Liz Cheney And Trump Backed Challenger Clash At Wyoming GOP Debate

False claims about the 2020 presidential election and the Jan. 6 House selection committee investigation were prominent during the Republican Wyoming primary debate when Representative Liz Cheney faced four challengers, including Donald Trump-backed Harriet Hageman.

During the debate hosted by Wyoming PBS, Cheney, Hageman, Robyn Belinskey, Senator Anthony Bouchard and Denton Knapp discussed a number of issues ahead of the Aug. 16 primary, including how to deal with rising inflation and infrastructure development.

However, it was the 2020 election and the House selection committee’s investigation into the Capitol riots, of which Cheney is vice president, that dominated proceedings.

Cheney, who is fighting for her political future after being censored by the Republican National Committee and the GOP of Wyoming to no longer recognize her as part of the party for her role on the Jan. 6 panel and criticizing Trump, fought impeachment van Hageman that the panel was irrelevant to the people of Wyoming.

Rep. Liz Cheney faced accusations from opponent Harriet Hageman that her role on the Jan. 6 commission hadn’t focused her on the people of Wyoming. Above, Cheney takes on Hageman during the GOP’s primary debate in Wyoming on June 30, 2022.
Associated Press

“We now have a committee in Congress, they are focusing on something that happened 18 months ago,” Hageman said. “They don’t focus on the things that matter to the people of Wyoming and they also ignore the corruption that is absolutely destroying Washington DC and bringing the rest of the country down.”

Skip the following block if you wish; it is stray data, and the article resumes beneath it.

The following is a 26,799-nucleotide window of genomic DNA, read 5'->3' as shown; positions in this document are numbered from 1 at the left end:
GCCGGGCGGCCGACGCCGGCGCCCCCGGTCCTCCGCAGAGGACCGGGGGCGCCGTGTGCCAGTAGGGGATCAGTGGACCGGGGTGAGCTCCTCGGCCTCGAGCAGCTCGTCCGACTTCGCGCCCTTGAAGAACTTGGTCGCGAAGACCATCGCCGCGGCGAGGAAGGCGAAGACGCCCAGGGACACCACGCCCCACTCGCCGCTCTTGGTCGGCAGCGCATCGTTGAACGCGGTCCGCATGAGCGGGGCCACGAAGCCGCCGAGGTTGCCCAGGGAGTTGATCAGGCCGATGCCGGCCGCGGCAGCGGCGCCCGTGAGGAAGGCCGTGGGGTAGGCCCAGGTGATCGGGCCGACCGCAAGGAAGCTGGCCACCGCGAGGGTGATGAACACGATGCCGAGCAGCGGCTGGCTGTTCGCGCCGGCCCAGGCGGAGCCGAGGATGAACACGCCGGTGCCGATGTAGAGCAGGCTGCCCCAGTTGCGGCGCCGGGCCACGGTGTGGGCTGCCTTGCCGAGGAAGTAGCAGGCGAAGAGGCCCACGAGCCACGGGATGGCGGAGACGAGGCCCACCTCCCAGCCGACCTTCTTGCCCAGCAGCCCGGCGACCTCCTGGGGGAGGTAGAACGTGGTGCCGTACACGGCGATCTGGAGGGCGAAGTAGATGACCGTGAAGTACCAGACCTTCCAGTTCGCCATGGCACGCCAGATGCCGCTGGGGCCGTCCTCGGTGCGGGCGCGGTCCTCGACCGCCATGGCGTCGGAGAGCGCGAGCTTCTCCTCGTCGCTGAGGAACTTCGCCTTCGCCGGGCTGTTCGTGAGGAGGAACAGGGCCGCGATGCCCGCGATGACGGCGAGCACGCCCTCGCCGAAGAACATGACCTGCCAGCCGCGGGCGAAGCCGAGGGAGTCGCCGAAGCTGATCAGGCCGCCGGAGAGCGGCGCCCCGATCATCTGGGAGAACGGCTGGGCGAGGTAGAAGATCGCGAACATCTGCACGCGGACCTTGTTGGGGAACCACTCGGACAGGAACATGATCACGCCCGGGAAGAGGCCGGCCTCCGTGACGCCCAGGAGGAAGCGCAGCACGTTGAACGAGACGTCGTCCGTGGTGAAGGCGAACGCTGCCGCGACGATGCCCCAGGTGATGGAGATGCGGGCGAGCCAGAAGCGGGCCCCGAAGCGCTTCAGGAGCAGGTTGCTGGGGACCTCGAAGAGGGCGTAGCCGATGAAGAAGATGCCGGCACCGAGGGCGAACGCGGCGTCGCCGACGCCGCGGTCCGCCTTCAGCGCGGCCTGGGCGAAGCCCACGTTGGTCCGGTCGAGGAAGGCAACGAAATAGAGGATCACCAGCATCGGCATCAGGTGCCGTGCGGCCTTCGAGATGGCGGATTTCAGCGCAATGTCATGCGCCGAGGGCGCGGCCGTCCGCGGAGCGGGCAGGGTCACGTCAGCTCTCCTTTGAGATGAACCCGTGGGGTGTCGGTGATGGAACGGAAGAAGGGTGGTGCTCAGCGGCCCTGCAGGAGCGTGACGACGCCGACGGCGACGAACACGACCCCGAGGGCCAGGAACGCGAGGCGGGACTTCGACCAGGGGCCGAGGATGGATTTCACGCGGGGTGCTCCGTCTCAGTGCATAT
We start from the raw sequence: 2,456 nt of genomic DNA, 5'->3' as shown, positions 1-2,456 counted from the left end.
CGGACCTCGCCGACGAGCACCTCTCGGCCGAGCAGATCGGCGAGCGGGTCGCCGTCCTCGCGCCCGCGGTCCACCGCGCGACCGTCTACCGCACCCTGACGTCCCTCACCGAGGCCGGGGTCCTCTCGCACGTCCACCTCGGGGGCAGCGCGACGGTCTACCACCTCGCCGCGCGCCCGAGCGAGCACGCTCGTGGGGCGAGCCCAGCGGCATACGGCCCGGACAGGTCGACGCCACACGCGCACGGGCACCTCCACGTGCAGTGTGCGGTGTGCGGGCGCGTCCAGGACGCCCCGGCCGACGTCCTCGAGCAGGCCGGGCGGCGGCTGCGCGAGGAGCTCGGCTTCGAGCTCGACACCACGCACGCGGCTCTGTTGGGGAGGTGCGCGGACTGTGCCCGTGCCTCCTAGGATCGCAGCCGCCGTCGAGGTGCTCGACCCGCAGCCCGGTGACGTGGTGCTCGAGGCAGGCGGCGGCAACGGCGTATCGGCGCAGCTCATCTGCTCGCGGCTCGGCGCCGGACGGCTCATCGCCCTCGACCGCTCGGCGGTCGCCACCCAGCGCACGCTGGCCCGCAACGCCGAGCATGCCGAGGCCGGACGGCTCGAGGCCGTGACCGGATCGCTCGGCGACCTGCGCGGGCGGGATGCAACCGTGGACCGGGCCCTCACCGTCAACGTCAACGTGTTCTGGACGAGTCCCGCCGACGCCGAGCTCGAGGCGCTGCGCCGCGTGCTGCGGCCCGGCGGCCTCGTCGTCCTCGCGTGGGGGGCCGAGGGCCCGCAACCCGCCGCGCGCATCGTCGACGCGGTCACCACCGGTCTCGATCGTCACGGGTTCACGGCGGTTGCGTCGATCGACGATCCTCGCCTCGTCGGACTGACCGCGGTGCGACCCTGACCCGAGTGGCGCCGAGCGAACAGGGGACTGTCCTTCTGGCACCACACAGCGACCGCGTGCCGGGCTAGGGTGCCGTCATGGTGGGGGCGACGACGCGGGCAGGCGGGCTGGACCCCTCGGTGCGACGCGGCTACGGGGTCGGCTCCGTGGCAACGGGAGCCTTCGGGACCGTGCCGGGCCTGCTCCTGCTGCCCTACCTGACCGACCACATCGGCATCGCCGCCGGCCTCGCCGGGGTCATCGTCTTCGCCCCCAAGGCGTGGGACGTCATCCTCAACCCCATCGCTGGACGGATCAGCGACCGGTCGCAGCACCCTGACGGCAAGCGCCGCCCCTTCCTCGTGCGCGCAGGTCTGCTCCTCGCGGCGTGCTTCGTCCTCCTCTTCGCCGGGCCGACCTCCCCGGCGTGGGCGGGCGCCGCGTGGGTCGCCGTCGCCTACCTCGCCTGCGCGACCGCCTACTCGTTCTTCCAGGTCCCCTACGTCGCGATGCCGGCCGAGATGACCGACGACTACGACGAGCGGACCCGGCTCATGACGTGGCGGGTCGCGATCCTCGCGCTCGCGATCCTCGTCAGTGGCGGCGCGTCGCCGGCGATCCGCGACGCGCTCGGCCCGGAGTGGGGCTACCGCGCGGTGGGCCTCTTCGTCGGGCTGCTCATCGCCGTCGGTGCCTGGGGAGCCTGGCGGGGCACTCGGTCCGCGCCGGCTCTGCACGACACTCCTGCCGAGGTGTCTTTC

Cheney, one of only two Republicans on the Jan. 6 committee, defended her role on the panel and continued her attacks on Hageman and former President Trump.

“There is a real tragedy going on, and the tragedy is that there are politicians in this country, starting with Donald Trump, who have lied to the American people and the people have been betrayed,” Cheney said. “He has consistently said that the elections were stolen when they were not.”

Cheney also noted how former Trump campaign manager Bill Stepien, who is now an adviser to Hageman’s campaign, testified before the Jan. 6 panel that Trump had no basis on which to declare himself the winner on November 2020 election night before all the votes. were counted.

“I’d like to know whether or not my opponent, Mrs. Hagemann, will say tonight that the election was not stolen,” Cheney said. “She knows it wasn’t stolen. I don’t think she can say it wasn’t stolen because she owes Donald Trump completely.”

Cheney again urged Hageman to admit during the debate that she supports Trump’s false claim about the 2020 election elsewhere.

“Hageman stands here and claims the election was stolen or fraud was committed enough to undo the election,” Cheney said. “She should say it. Otherwise, she should stop making claims that aren’t true and tell the people of Wyoming the truth.”

While Hageman didn’t directly say she believed Trump’s last election was stolen by voter fraud — a baseless accusation that has been debunked multiple times — she did say she shared “concerns” about its legitimacy that other Americans have.

Hageman referred to highly controversial claims about the use of drop boxes in the conspiracy theorist documentary, 2,000 mulescreated by right-wing political commentator Dinesh D’Souza, as a “great concern”.

According to an internal poll by a pro-Hageman group released in June, the Trump-backed candidate has the support of 56 percent of voters, compared to 28 percent who said they would support Cheney.

Cheney has raised millions of dollars more than Hageman during her reelection campaign. However, a significant portion of the money comes from out of state and from those who cannot vote for her.

The debate was closed to the public Thursday after one of the candidates received death threats, according to Wyoming PBS.

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